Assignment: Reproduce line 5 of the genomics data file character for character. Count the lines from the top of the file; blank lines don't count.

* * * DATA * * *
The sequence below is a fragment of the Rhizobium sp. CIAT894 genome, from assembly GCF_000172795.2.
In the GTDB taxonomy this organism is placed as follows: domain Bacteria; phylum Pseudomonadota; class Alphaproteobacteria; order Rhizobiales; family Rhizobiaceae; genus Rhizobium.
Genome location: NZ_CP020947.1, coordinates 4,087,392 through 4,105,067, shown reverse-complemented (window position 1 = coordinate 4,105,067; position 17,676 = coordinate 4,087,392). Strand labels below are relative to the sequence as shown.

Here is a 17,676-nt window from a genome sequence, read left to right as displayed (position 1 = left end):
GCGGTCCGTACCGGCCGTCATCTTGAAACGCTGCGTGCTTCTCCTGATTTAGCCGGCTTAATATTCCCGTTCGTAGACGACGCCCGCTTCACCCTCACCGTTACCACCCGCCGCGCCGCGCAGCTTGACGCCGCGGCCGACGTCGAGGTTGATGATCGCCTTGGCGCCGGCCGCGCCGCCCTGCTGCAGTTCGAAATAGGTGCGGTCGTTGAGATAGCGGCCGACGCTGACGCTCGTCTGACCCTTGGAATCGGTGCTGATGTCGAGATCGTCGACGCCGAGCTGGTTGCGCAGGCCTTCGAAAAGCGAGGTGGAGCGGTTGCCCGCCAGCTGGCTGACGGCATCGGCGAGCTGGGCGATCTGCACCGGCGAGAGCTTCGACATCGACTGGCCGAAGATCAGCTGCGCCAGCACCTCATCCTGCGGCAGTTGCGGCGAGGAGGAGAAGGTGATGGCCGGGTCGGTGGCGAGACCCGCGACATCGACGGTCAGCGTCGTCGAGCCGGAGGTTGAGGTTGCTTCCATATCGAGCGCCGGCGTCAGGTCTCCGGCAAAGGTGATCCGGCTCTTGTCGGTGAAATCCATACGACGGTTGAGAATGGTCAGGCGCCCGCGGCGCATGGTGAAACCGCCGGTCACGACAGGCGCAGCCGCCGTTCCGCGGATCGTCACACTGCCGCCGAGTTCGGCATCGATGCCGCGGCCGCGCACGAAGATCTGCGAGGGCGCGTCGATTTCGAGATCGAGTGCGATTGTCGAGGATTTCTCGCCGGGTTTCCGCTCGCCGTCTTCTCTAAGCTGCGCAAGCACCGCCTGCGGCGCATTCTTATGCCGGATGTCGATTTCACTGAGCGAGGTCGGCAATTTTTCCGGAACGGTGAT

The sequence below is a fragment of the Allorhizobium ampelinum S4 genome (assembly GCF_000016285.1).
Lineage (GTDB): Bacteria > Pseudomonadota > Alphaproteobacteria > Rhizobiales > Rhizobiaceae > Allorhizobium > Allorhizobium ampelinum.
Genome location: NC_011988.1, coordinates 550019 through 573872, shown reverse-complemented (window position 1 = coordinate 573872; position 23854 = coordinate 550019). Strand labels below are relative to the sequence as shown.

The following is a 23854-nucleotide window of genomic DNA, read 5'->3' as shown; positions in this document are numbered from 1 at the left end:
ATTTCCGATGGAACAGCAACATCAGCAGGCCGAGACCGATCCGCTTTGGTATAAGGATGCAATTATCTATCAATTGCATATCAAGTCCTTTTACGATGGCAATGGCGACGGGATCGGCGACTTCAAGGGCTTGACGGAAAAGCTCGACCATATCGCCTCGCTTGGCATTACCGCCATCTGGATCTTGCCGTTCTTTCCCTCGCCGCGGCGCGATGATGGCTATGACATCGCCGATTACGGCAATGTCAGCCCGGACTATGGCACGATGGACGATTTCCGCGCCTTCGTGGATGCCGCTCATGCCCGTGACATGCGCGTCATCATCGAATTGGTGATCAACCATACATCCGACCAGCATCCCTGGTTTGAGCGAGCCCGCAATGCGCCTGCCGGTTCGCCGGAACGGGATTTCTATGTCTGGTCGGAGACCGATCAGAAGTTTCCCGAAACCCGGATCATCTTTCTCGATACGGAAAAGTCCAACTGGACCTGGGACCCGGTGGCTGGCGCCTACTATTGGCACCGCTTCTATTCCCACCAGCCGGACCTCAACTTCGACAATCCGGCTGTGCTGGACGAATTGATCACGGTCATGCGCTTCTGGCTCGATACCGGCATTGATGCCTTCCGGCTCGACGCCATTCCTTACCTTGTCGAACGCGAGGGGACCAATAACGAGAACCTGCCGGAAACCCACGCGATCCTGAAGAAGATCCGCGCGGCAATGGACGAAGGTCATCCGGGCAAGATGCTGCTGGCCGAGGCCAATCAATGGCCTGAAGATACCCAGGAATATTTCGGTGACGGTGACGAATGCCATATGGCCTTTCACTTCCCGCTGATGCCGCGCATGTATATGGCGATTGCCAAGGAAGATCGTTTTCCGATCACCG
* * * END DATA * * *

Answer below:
GCGGTCCGTACCGGCCGTCATCTTGAAACGCTGCGTGCTTCTCCTGATTTAGCCGGCTTAATATTCCCGTTCGTAGACGACGCCCGCTTCACCCTCACCGTTACCACCCGCCGCGCCGCGCAGCTTGACGCCGCGGCCGACGTCGAGGTTGATGATCGCCTTGGCGCCGGCCGCGCCGCCCTGCTGCAGTTCGAAATAGGTGCGGTCGTTGAGATAGCGGCCGACGCTGACGCTCGTCTGACCCTTGGAATCGGTGCTGATGTCGAGATCGTCGACGCCGAGCTGGTTGCGCAGGCCTTCGAAAAGCGAGGTGGAGCGGTTGCCCGCCAGCTGGCTGACGGCATCGGCGAGCTGGGCGATCTGCACCGGCGAGAGCTTCGACATCGACTGGCCGAAGATCAGCTGCGCCAGCACCTCATCCTGCGGCAGTTGCGGCGAGGAGGAGAAGGTGATGGCCGGGTCGGTGGCGAGACCCGCGACATCGACGGTCAGCGTCGTCGAGCCGGAGGTTGAGGTTGCTTCCATATCGAGCGCCGGCGTCAGGTCTCCGGCAAAGGTGATCCGGCTCTTGTCGGTGAAATCCATACGACGGTTGAGAATGGTCAGGCGCCCGCGGCGCATGGTGAAACCGCCGGTCACGACAGGCGCAGCCGCCGTTCCGCGGATCGTCACACTGCCGCCGAGTTCGGCATCGATGCCGCGGCCGCGCACGAAGATCTGCGAGGGCGCGTCGATTTCGAGATCGAGTGCGATTGTCGAGGATTTCTCGCCGGGTTTCCGCTCGCCGTCTTCTCTAAGCTGCGCAAGCACCGCCTGCGGCGCATTCTTATGCCGGATGTCGATTTCACTGAGCGAGGTCGGCAATTTTTCCGGAACGGTGAT